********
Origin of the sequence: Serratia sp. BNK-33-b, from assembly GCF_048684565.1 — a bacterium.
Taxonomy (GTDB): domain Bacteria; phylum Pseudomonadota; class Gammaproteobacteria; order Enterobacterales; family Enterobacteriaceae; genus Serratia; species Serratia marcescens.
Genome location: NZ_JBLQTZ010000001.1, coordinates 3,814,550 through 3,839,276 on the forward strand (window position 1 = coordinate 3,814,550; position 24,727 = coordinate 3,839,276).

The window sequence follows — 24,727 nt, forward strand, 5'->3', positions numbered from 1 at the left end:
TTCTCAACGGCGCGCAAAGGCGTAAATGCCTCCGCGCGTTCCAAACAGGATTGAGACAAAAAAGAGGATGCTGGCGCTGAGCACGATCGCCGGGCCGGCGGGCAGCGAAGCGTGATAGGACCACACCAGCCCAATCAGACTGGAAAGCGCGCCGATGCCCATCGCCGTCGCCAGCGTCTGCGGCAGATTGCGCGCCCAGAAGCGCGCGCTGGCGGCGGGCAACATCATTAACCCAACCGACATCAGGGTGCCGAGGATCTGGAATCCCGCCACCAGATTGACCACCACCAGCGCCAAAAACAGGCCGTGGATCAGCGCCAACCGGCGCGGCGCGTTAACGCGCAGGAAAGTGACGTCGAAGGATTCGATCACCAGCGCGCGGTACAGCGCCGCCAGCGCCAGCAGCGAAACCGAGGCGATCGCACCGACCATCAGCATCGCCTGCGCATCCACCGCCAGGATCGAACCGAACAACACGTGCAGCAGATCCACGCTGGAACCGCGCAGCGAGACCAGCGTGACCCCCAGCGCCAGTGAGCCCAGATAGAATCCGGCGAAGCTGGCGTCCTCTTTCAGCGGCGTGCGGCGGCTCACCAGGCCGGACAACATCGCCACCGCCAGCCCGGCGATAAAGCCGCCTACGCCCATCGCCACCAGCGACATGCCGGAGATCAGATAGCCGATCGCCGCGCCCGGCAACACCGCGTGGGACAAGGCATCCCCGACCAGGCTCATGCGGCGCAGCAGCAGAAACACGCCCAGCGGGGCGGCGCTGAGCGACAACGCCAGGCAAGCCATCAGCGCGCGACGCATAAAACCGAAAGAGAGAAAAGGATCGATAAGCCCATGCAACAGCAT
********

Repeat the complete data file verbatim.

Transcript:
Origin of the sequence: Serratia sp. BNK-33-b, from assembly GCF_048684565.1 — a bacterium.
Taxonomy (GTDB): domain Bacteria; phylum Pseudomonadota; class Gammaproteobacteria; order Enterobacterales; family Enterobacteriaceae; genus Serratia; species Serratia marcescens.
Genome location: NZ_JBLQTZ010000001.1, coordinates 3,814,550 through 3,839,276 on the forward strand (window position 1 = coordinate 3,814,550; position 24,727 = coordinate 3,839,276).

The window sequence follows — 24,727 nt, forward strand, 5'->3', positions numbered from 1 at the left end:
TTCTCAACGGCGCGCAAAGGCGTAAATGCCTCCGCGCGTTCCAAACAGGATTGAGACAAAAAAGAGGATGCTGGCGCTGAGCACGATCGCCGGGCCGGCGGGCAGCGAAGCGTGATAGGACCACACCAGCCCAATCAGACTGGAAAGCGCGCCGATGCCCATCGCCGTCGCCAGCGTCTGCGGCAGATTGCGCGCCCAGAAGCGCGCGCTGGCGGCGGGCAACATCATTAACCCAACCGACATCAGGGTGCCGAGGATCTGGAATCCCGCCACCAGATTGACCACCACCAGCGCCAAAAACAGGCCGTGGATCAGCGCCAACCGGCGCGGCGCGTTAACGCGCAGGAAAGTGACGTCGAAGGATTCGATCACCAGCGCGCGGTACAGCGCCGCCAGCGCCAGCAGCGAAACCGAGGCGATCGCACCGACCATCAGCATCGCCTGCGCATCCACCGCCAGGATCGAACCGAACAACACGTGCAGCAGATCCACGCTGGAACCGCGCAGCGAGACCAGCGTGACCCCCAGCGCCAGTGAGCCCAGATAGAATCCGGCGAAGCTGGCGTCCTCTTTCAGCGGCGTGCGGCGGCTCACCAGGCCGGACAACATCGCCACCGCCAGCCCGGCGATAAAGCCGCCTACGCCCATCGCCACCAGCGACATGCCGGAGATCAGATAGCCGATCGCCGCGCCCGGCAACACCGCGTGGGACAAGGCATCCCCGACCAGGCTCATGCGGCGCAGCAGCAGAAACACGCCCAGCGGGGCGGCGCTGAGCGACAACGCCAGGCAAGCCATCAGCGCGCGACGCATAAAACCGAAAGAGAGAAAAGGATCGATAAGCCCATGCAACAGCAT